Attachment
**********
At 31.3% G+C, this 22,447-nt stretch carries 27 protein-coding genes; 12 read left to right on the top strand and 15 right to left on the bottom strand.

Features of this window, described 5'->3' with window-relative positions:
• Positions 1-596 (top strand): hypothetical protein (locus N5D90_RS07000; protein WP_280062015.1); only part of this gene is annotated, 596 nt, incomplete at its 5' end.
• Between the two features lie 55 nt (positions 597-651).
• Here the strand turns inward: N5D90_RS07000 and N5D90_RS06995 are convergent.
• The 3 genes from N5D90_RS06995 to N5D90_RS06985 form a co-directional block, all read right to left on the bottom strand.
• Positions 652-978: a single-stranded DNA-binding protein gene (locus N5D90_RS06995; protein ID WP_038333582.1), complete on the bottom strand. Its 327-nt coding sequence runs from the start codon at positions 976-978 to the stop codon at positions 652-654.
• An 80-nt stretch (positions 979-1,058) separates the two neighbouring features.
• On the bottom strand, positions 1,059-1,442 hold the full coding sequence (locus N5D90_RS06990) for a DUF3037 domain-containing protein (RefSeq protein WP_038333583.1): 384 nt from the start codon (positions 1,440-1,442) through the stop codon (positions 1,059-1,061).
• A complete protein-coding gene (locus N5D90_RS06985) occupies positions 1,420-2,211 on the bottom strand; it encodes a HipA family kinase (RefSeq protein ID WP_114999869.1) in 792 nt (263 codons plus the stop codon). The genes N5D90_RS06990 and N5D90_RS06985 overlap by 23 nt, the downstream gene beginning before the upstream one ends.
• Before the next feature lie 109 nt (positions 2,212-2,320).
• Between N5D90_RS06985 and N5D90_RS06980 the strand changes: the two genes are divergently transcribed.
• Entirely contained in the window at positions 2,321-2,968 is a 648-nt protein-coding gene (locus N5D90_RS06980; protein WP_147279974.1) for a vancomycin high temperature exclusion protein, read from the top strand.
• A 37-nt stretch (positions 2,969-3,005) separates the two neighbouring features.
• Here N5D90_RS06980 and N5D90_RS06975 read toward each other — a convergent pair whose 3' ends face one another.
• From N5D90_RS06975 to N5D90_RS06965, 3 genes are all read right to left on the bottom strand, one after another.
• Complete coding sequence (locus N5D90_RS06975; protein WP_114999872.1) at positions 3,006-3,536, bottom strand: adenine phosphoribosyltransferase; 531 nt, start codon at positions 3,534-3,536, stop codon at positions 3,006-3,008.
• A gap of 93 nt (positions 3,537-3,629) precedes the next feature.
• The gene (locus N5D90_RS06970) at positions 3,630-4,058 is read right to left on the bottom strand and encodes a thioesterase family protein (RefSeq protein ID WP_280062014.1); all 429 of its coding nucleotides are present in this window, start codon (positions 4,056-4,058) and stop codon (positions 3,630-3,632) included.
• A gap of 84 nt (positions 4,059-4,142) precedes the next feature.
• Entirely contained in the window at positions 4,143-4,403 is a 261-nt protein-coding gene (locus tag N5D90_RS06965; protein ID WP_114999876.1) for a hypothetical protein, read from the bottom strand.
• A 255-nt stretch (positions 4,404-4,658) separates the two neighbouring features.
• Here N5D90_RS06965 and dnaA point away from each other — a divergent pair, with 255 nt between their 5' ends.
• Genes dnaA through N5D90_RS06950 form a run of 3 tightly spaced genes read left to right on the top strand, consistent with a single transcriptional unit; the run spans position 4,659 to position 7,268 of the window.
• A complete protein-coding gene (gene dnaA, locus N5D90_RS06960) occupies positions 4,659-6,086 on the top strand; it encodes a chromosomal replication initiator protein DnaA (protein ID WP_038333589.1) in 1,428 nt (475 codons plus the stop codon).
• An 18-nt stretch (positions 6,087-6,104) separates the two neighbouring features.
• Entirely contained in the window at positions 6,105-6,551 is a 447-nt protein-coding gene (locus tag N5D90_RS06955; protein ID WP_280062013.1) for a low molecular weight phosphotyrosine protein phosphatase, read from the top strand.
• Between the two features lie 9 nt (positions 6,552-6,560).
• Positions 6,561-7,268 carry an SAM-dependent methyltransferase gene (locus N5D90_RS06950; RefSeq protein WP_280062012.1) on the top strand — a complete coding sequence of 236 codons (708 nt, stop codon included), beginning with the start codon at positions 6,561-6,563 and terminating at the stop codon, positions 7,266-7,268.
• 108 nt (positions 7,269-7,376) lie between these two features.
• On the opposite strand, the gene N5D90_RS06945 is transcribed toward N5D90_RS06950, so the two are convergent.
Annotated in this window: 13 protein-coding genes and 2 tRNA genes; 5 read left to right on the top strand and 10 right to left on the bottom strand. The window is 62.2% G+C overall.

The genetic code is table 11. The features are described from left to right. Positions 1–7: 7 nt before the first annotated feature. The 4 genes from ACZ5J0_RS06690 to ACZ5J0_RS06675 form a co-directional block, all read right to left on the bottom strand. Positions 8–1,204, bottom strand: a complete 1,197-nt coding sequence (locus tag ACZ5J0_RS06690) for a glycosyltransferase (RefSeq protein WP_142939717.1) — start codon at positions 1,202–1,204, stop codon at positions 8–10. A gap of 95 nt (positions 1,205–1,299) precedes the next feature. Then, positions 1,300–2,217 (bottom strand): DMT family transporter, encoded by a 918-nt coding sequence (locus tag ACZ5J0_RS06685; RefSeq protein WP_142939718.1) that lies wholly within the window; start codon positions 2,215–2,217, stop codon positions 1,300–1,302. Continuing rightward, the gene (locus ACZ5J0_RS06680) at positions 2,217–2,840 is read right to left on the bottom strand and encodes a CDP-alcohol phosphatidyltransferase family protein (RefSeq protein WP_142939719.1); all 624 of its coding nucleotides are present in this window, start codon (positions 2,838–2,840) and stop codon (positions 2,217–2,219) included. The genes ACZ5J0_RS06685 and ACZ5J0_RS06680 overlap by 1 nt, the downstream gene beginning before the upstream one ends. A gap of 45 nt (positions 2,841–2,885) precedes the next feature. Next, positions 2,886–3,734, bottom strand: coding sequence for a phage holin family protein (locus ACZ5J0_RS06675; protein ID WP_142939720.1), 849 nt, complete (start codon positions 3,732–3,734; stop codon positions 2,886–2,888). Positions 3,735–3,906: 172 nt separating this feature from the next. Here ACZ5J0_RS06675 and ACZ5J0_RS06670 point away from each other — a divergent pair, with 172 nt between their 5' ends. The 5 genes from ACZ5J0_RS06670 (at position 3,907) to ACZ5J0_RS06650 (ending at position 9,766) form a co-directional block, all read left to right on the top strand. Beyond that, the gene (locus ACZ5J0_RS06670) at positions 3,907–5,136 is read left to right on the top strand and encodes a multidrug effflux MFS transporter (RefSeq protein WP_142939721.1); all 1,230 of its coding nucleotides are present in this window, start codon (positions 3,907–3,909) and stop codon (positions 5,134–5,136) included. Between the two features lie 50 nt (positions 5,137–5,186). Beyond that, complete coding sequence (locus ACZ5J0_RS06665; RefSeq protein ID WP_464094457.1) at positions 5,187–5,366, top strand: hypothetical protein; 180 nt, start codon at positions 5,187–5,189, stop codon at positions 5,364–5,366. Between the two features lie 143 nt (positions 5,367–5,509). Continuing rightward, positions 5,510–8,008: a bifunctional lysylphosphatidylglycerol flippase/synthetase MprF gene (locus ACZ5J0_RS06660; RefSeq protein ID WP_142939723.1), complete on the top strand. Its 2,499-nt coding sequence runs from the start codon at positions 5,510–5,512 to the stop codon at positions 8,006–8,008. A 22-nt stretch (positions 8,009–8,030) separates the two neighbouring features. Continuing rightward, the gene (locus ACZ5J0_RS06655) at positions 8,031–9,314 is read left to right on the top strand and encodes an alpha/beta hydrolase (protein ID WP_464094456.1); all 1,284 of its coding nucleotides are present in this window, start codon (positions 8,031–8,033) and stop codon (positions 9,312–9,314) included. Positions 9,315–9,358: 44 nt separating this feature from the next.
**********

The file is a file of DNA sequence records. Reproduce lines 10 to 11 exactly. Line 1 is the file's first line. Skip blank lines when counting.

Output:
• A complete protein-coding gene (locus N5D90_RS06985) occupies positions 1,420-2,211 on the bottom strand; it encodes a HipA family kinase (RefSeq protein ID WP_114999869.1) in 792 nt (263 codons plus the stop codon). The genes N5D90_RS06990 and N5D90_RS06985 overlap by 23 nt, the downstream gene beginning before the upstream one ends.
• Before the next feature lie 109 nt (positions 2,212-2,320).